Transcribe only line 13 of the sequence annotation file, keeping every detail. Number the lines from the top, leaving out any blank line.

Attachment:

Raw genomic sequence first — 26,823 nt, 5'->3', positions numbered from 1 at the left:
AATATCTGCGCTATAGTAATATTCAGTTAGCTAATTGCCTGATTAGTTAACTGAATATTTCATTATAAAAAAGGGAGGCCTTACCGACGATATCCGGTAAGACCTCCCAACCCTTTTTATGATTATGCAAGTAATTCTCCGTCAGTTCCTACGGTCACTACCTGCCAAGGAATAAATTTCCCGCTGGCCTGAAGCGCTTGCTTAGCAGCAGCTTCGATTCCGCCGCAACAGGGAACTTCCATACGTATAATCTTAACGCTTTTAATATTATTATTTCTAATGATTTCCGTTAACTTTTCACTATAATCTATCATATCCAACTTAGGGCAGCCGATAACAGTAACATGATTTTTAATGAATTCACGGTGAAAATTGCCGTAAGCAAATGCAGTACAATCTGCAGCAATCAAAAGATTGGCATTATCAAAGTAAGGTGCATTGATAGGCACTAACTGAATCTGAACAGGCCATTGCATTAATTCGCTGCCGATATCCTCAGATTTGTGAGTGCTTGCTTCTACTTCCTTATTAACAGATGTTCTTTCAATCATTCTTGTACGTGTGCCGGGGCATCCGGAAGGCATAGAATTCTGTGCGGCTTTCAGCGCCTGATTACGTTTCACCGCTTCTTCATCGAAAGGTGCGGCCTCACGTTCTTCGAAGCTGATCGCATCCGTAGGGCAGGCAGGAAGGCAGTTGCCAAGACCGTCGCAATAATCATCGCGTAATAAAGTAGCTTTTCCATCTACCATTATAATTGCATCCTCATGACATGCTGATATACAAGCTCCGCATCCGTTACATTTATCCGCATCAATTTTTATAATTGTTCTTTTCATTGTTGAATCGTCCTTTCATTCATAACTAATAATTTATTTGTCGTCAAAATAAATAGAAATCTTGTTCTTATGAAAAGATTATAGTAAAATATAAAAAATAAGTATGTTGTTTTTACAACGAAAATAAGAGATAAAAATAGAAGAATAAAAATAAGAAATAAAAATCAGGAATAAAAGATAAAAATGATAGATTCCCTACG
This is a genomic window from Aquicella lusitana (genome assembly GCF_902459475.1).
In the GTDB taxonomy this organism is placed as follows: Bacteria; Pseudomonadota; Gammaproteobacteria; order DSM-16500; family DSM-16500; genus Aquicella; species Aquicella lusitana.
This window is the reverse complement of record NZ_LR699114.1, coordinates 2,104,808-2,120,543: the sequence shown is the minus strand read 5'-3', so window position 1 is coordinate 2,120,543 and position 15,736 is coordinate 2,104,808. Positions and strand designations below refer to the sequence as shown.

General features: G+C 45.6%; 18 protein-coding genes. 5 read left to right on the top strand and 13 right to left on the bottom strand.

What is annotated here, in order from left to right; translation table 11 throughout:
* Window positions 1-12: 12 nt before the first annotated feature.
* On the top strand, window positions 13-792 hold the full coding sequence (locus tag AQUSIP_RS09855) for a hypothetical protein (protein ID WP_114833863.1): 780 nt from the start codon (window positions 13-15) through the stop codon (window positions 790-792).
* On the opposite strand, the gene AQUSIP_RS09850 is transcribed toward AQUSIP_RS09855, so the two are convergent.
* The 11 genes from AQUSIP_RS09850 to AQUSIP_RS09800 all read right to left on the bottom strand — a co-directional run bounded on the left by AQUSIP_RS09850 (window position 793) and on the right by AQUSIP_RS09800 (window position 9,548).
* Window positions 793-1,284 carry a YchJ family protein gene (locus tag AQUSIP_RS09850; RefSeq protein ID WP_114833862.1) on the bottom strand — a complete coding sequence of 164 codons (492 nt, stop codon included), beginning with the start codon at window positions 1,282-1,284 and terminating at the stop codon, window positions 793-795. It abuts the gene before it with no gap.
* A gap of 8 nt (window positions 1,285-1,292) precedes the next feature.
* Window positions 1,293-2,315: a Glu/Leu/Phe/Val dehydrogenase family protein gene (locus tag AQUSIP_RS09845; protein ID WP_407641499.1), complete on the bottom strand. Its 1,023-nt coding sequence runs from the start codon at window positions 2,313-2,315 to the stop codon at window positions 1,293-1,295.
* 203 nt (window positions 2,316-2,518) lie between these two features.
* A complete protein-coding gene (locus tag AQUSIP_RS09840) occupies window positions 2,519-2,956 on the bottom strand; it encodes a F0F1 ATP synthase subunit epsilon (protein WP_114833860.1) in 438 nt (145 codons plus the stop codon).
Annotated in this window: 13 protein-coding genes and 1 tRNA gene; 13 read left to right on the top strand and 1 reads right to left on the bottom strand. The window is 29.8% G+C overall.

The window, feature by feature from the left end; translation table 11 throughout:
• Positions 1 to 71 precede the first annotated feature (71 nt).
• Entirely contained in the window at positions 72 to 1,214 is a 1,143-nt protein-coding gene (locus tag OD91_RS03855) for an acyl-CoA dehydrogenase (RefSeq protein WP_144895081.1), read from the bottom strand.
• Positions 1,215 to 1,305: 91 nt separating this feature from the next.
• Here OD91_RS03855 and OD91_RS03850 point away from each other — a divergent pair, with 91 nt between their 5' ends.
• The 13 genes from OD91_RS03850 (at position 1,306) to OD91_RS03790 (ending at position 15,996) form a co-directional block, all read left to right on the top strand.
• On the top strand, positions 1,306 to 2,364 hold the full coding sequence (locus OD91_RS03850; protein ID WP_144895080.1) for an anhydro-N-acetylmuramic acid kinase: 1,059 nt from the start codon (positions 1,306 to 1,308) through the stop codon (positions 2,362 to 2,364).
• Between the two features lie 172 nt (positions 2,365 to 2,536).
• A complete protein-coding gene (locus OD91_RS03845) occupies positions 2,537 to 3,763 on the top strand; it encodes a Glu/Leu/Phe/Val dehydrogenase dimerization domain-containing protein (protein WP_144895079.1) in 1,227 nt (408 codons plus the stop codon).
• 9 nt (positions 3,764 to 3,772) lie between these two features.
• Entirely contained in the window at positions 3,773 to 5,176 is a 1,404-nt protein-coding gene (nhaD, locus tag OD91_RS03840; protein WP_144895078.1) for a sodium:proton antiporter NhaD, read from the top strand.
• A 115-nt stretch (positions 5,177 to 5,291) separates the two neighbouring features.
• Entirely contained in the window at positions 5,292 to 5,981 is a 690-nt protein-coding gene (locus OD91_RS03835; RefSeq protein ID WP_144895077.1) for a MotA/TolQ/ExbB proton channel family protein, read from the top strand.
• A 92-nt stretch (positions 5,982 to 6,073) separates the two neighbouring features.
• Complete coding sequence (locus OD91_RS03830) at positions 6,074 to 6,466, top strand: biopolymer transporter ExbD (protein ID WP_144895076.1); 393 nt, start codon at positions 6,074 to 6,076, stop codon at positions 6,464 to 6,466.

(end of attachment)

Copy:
* A gap of 8 nt (window positions 1,285-1,292) precedes the next feature.